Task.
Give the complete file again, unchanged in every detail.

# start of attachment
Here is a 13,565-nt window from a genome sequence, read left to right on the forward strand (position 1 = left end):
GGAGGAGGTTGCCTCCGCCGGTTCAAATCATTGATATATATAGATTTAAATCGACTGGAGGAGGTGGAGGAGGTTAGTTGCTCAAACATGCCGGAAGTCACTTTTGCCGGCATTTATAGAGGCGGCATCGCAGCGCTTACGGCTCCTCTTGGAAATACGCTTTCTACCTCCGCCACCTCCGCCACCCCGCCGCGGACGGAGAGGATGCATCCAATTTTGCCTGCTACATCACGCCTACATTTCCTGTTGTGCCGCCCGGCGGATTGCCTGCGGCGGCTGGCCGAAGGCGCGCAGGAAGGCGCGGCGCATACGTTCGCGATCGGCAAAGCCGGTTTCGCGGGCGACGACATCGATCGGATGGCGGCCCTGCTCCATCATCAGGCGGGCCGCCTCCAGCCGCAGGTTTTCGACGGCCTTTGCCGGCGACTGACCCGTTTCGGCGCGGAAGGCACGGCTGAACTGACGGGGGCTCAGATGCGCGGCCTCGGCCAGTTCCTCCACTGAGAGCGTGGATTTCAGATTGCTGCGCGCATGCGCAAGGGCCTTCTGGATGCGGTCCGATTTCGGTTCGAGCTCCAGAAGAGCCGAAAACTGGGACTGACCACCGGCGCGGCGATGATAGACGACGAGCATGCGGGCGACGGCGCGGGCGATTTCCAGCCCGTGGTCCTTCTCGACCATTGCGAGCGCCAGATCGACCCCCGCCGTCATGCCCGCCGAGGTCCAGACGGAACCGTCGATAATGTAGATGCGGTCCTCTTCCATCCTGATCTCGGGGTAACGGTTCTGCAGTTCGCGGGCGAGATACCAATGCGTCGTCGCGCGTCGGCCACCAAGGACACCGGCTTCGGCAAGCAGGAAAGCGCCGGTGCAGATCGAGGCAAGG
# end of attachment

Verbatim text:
Here is a 13,565-nt window from a genome sequence, read left to right on the forward strand (position 1 = left end):
GGAGGAGGTTGCCTCCGCCGGTTCAAATCATTGATATATATAGATTTAAATCGACTGGAGGAGGTGGAGGAGGTTAGTTGCTCAAACATGCCGGAAGTCACTTTTGCCGGCATTTATAGAGGCGGCATCGCAGCGCTTACGGCTCCTCTTGGAAATACGCTTTCTACCTCCGCCACCTCCGCCACCCCGCCGCGGACGGAGAGGATGCATCCAATTTTGCCTGCTACATCACGCCTACATTTCCTGTTGTGCCGCCCGGCGGATTGCCTGCGGCGGCTGGCCGAAGGCGCGCAGGAAGGCGCGGCGCATACGTTCGCGATCGGCAAAGCCGGTTTCGCGGGCGACGACATCGATCGGATGGCGGCCCTGCTCCATCATCAGGCGGGCCGCCTCCAGCCGCAGGTTTTCGACGGCCTTTGCCGGCGACTGACCCGTTTCGGCGCGGAAGGCACGGCTGAACTGACGGGGGCTCAGATGCGCGGCCTCGGCCAGTTCCTCCACTGAGAGCGTGGATTTCAGATTGCTGCGCGCATGCGCAAGGGCCTTCTGGATGCGGTCCGATTTCGGTTCGAGCTCCAGAAGAGCCGAAAACTGGGACTGACCACCGGCGCGGCGATGATAGACGACGAGCATGCGGGCGACGGCGCGGGCGATTTCCAGCCCGTGGTCCTTCTCGACCATTGCGAGCGCCAGATCGACCCCCGCCGTCATGCCCGCCGAGGTCCAGACGGAACCGTCGATAATGTAGATGCGGTCCTCTTCCATCCTGATCTCGGGGTAACGGTTCTGCAGTTCGCGGGCGAGATACCAATGCGTCGTCGCGCGTCGGCCACCAAGGACACCGGCTTCGGCAAGCAGGAAAGCGCCGGTGCAGATCGAGGCAAGG